Skip to content

RFI: German Media on Hong Kong’s Massive Anti Extradition Amendment Protest

Hong Kong’s massive Anti Extradition Amendment Protest on Sunday caused widespread concern in the German media. Media, including Deutsche Presse-Agentur, Das Erste, Deutschlandradio, Frankfurter Allgemeine Zeitung, Der Spiegel, and Handelsblatt immediately reported on the protest.

Frankfurter Allgemeine Zeitung said that the protests expressed the Hong Kong people’s distrust of the mainland’s justice system. The people in Hong Kong believe that the revision of the Fugitive Offenders Bill will be a tool that the mainland will use to intimidate Hong Kong. Over one million Hong Kong people took to the streets and expressed strong protests. This is the biggest protest march that has happened in Hong Kong for many years. Critics believe that China’s judiciary is not independent and does not meet international standards. It persecutes political dissidents and 99 percent of those who are accused end up being sentenced. There are concerns that the new regulations are going to damage Hong Kong which is known to be the cornerstone of Asia’s economic and financial metropolis. As the public has strongly opposed the revision of the Fugitive Offenders Ordinance, this created a dilemma for Hong Kong’s Chief Executive, Lin Zhengyue, who is loyal to Beijing.

Le Monde reported that there was mixed information on the number of demonstrators. The organizer estimated that there were over one million people, and the police estimated that there were only 240,000 people. Sunday’s parade was the biggest parade since Hong Kong’s return to China. China intends to strengthen its political influence in Hong Kong through the Fugitive Offenders Ordinance. However, citizens of the Hong Kong Special Administrative Region have expressed their protests on the streets and demanded that the government withdraw this evil law.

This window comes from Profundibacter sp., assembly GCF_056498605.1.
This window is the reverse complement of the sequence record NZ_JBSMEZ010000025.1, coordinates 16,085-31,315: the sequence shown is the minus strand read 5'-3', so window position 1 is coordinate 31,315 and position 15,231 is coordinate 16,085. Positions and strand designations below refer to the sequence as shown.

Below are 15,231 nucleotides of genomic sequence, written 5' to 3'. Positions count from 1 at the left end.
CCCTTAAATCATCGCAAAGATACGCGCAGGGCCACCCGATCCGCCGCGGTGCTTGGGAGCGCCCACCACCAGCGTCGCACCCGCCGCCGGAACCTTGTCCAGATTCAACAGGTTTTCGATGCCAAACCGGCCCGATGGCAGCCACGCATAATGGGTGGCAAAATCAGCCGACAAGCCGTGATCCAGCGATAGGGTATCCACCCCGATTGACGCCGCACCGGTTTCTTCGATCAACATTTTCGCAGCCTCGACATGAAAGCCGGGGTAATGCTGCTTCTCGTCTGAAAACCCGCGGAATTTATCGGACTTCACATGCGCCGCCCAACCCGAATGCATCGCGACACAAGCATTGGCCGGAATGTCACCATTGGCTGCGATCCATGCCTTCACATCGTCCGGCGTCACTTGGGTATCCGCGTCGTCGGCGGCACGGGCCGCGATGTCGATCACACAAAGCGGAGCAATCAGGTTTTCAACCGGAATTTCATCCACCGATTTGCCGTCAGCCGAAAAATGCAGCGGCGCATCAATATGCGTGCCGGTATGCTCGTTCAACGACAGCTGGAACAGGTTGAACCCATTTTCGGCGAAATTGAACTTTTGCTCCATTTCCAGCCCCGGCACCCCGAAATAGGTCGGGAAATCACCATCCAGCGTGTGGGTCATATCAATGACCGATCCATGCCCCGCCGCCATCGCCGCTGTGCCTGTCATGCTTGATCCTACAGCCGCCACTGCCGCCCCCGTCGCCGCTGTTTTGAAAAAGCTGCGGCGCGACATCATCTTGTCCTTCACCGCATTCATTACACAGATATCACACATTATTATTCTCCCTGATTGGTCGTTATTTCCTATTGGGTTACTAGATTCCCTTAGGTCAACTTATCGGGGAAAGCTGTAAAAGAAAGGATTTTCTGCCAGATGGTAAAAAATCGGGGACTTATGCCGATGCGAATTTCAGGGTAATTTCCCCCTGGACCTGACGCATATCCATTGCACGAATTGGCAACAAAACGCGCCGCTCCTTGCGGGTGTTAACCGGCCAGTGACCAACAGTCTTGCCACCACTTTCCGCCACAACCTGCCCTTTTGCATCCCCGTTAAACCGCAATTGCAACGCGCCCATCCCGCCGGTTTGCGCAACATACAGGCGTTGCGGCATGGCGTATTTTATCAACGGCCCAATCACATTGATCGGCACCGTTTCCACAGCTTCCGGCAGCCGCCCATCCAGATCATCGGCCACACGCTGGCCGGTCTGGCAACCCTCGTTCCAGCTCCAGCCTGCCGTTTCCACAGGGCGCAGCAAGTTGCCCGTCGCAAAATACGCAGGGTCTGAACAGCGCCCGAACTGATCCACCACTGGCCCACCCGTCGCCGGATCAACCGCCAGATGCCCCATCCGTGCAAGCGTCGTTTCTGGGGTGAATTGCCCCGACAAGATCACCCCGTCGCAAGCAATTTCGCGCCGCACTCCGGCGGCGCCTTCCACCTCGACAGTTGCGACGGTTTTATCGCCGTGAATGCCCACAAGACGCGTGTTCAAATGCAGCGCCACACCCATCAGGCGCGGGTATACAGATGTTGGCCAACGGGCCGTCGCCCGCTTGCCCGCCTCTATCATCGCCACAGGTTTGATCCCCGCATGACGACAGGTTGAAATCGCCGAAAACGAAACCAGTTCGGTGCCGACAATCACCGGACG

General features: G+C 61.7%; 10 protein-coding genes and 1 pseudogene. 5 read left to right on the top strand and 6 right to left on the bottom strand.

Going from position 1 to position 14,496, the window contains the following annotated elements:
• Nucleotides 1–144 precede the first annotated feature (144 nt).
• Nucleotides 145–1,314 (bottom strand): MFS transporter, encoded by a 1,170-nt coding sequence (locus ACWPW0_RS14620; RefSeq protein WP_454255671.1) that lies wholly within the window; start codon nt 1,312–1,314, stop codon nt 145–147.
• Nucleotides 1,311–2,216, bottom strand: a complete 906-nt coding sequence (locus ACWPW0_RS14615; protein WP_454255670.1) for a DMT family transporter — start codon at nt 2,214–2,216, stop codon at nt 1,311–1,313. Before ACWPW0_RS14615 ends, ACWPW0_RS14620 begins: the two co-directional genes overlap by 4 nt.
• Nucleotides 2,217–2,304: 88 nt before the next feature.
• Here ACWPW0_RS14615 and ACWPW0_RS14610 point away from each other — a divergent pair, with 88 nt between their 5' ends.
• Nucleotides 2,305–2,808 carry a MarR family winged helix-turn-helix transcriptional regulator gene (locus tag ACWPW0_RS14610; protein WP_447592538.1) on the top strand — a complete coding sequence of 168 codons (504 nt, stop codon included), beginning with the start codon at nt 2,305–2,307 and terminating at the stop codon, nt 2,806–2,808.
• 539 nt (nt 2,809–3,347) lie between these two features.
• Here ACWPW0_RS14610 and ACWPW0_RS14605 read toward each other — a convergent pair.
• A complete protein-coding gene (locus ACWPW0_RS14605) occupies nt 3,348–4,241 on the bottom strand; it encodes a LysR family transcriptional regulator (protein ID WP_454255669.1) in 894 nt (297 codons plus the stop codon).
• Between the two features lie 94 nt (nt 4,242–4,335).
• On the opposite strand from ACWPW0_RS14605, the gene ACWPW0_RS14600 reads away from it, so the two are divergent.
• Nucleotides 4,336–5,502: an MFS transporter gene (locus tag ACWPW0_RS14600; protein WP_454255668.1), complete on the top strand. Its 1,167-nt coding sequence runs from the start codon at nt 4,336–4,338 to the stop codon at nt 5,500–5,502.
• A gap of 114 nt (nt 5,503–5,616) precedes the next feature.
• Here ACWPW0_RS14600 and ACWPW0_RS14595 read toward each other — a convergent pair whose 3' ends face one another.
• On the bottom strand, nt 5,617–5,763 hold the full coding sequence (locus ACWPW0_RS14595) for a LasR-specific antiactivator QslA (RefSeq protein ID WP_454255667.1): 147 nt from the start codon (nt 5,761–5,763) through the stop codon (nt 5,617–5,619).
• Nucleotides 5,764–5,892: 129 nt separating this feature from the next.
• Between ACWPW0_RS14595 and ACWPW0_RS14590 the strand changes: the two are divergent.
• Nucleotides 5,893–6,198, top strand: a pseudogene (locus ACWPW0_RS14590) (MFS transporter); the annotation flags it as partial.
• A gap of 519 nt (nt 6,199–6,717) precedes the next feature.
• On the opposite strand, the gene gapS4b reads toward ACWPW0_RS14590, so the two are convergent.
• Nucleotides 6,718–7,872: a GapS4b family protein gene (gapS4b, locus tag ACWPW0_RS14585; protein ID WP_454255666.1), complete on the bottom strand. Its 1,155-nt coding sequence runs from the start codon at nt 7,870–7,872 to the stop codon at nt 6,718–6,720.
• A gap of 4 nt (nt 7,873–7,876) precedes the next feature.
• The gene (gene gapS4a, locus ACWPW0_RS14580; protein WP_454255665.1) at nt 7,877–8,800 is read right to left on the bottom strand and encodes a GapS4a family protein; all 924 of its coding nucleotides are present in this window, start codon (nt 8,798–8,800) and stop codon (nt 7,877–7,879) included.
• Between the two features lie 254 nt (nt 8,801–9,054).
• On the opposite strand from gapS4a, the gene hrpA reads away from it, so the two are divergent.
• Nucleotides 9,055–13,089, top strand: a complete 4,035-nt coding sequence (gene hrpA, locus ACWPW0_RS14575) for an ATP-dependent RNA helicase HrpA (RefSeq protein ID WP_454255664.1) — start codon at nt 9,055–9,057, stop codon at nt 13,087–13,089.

Zweites Deutsches Fernsehen pointed out that the parade that took place on Sunday in Hong Kong was the biggest parade since the Tiananmen Square gathering in 1989. On July 1, 2003, there was a similar parade in Hong Kong, when 500,000 people took to the streets to oppose the establishment of the national security law. After the demonstration, the law was withdrawn. In 2014, demonstrations in Hong Kong demanding democracy led to a partial shutdown in Hong Kong. To this end, Beijing is intent on tightening its control. However, many demonstrators strongly criticized the Fugitive Offenders Ordinance, saying that this was the worst law and it will trample on Hong Kong’s fundamental freedoms.

Das Erste stated that the demonstrations showed that the Hong Kong people are worried that the Fugitive Offenders Ordinance will not only affect Hong Kong citizens; it will also affect tourists who might come to Hong Kong because they could be taken to China. The status of Hong Kong as a financial center would also be weakened. What worries the Hong Kong people the most is that the freedoms of news, speech, and assembly that are not common in China and are only unique to Hong Kong would be undermined.

Source: Radio France Internationale, June 10, 2019